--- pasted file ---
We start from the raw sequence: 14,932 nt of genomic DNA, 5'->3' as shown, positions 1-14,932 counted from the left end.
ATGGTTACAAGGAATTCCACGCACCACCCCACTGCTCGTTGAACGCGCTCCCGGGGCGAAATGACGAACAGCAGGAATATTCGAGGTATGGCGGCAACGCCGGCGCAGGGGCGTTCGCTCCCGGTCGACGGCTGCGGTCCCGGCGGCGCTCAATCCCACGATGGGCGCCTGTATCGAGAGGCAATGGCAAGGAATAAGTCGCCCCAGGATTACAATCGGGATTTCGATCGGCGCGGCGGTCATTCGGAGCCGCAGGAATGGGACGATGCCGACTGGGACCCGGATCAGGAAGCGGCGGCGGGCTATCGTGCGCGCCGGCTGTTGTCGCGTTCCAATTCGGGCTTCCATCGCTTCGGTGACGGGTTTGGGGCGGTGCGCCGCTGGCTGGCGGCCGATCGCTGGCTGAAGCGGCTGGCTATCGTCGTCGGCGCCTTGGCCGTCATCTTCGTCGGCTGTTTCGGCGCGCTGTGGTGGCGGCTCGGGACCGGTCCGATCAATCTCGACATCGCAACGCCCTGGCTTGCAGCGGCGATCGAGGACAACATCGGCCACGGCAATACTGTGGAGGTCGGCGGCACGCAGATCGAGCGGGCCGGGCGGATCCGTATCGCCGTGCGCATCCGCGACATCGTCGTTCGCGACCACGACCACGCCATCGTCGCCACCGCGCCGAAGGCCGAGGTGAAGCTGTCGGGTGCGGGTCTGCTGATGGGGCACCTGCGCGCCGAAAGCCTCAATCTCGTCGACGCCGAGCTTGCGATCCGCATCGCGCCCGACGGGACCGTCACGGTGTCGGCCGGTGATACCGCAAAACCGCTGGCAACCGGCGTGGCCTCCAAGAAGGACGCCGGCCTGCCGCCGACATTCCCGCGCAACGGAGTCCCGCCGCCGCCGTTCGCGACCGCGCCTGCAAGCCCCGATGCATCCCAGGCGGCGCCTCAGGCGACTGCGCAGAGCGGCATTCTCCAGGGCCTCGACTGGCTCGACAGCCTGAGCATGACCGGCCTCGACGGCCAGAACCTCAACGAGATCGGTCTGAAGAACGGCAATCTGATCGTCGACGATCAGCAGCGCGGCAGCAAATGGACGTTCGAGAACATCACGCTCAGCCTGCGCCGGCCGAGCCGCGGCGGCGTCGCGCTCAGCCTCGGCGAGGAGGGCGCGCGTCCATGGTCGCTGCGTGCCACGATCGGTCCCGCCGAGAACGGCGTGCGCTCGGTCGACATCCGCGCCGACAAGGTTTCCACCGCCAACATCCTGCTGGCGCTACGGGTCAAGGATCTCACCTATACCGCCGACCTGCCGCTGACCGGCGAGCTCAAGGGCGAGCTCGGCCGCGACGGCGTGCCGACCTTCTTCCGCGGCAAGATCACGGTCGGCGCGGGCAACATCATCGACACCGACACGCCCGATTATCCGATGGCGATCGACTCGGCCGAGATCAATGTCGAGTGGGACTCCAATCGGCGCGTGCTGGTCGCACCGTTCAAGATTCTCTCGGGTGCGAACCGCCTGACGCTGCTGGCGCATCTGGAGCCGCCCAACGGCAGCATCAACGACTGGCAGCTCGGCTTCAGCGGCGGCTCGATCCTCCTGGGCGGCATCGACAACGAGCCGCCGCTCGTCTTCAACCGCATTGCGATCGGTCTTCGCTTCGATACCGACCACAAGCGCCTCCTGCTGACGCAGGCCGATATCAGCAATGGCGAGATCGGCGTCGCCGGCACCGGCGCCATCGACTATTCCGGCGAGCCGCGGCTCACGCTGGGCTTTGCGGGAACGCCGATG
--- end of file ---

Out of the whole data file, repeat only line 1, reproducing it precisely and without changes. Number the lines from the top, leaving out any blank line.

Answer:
We start from the raw sequence: 14,932 nt of genomic DNA, 5'->3' as shown, positions 1-14,932 counted from the left end.